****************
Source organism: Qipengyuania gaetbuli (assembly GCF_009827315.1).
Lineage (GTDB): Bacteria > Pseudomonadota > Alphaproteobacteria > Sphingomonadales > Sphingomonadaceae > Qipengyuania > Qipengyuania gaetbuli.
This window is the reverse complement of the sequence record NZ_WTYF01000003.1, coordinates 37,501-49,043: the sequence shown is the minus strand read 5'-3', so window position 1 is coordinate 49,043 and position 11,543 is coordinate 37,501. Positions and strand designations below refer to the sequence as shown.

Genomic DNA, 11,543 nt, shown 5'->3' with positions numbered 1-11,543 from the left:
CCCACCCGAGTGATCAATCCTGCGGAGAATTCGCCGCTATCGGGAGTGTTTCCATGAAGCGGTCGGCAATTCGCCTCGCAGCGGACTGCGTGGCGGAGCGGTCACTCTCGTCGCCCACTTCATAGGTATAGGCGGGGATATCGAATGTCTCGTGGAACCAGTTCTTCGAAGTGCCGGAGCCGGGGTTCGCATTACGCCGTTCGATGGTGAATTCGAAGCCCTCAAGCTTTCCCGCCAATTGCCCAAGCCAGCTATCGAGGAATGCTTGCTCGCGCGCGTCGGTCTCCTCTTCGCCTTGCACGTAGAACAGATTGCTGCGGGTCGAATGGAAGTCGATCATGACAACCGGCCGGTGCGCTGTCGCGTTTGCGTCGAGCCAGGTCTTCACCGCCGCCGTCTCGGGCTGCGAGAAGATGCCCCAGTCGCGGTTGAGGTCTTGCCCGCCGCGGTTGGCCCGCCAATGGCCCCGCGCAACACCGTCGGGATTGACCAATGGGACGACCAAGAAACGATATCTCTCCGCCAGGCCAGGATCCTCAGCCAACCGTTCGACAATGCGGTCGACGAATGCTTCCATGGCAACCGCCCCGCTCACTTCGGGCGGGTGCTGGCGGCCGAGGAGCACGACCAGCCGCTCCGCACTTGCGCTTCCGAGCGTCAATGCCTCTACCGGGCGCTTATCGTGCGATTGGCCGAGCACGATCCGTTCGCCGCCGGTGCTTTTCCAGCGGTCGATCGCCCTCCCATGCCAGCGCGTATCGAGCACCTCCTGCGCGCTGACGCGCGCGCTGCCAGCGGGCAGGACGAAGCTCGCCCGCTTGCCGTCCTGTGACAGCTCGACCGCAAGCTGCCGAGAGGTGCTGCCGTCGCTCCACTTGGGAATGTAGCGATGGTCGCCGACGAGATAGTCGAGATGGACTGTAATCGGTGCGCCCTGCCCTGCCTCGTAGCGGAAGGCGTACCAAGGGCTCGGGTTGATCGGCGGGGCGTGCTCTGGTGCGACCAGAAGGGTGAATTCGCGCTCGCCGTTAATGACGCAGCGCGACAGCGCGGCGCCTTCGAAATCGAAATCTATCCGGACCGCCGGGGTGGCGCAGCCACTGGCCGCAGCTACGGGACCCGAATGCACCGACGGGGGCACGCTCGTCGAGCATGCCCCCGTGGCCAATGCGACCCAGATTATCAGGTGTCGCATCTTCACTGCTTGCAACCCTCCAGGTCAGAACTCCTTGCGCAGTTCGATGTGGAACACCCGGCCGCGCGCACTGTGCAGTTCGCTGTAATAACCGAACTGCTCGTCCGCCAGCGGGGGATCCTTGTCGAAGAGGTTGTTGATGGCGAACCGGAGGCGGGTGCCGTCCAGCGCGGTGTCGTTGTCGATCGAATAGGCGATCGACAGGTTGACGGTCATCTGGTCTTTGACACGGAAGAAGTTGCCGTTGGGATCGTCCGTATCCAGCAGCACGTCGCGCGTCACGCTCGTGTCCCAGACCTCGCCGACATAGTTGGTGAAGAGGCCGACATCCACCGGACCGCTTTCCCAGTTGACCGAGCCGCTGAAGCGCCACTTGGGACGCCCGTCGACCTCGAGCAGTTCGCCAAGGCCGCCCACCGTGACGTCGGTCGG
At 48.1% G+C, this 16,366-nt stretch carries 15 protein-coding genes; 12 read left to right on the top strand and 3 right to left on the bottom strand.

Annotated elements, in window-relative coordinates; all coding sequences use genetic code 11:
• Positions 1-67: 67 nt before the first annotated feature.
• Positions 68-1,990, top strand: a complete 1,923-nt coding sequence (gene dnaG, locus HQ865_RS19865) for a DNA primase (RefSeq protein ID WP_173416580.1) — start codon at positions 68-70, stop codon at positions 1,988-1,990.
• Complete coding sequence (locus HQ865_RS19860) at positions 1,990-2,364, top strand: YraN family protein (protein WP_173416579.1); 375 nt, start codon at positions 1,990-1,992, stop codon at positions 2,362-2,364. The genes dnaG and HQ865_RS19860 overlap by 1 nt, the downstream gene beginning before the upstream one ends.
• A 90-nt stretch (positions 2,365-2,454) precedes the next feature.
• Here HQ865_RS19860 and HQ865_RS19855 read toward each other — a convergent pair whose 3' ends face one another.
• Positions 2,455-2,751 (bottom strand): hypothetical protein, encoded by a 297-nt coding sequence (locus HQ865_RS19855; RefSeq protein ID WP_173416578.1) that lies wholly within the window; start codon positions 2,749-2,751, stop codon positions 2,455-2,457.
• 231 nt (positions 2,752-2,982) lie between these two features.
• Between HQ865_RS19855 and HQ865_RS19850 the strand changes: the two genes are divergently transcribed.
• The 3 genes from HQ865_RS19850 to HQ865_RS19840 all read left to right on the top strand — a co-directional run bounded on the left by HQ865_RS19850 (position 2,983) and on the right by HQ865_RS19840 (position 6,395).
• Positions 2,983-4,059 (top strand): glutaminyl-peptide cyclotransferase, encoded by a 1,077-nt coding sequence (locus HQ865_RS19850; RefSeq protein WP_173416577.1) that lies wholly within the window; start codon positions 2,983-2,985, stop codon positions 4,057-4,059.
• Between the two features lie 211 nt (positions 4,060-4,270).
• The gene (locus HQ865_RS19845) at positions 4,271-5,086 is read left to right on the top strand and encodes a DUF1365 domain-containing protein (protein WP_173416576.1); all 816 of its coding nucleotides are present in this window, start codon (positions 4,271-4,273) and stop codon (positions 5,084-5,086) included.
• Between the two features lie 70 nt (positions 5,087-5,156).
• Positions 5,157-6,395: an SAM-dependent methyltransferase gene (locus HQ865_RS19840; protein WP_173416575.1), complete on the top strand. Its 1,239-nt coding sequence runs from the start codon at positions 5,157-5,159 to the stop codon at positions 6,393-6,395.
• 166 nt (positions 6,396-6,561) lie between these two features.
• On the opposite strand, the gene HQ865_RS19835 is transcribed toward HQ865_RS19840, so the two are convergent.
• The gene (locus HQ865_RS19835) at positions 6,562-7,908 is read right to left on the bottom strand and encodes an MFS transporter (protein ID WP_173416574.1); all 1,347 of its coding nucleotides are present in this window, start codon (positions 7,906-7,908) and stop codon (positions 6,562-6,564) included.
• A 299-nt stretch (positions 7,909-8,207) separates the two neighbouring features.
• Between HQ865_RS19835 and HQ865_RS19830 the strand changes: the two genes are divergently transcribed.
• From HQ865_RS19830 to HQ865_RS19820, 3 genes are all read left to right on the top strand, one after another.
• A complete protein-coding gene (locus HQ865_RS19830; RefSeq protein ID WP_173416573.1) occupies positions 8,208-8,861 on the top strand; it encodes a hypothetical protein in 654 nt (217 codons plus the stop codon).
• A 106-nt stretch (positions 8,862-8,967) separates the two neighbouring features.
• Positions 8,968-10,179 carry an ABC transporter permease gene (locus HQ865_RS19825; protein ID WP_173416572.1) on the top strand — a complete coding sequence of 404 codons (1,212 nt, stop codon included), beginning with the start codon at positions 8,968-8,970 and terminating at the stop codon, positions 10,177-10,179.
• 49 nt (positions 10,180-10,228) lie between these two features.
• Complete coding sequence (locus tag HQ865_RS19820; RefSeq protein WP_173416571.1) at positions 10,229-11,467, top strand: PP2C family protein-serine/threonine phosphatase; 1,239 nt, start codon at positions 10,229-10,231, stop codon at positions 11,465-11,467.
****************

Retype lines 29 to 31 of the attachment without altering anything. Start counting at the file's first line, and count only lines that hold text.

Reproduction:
• A 106-nt stretch (positions 8,862-8,967) separates the two neighbouring features.
• Positions 8,968-10,179 carry an ABC transporter permease gene (locus HQ865_RS19825; protein ID WP_173416572.1) on the top strand — a complete coding sequence of 404 codons (1,212 nt, stop codon included), beginning with the start codon at positions 8,968-8,970 and terminating at the stop codon, positions 10,177-10,179.
• 49 nt (positions 10,180-10,228) lie between these two features.